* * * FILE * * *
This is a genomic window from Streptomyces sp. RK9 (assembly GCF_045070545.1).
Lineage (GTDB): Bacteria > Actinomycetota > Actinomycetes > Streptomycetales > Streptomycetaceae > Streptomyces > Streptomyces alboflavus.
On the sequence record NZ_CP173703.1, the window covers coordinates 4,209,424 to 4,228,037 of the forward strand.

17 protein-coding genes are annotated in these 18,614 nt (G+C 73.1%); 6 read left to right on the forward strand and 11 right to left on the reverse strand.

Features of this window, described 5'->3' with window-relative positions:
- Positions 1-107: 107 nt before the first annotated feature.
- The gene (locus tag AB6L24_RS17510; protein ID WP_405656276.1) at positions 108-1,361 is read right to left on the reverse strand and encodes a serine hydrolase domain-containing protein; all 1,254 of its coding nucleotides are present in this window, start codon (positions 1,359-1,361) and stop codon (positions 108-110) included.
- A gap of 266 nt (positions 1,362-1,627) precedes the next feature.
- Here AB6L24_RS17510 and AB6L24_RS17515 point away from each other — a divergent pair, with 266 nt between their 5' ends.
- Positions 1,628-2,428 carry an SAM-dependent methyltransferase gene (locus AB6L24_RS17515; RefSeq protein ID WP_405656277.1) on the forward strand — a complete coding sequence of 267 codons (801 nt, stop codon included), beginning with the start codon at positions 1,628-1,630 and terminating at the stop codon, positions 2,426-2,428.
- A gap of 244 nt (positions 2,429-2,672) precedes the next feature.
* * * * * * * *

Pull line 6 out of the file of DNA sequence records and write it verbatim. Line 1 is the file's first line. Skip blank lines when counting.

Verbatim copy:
- Positions 1-107: 107 nt before the first annotated feature.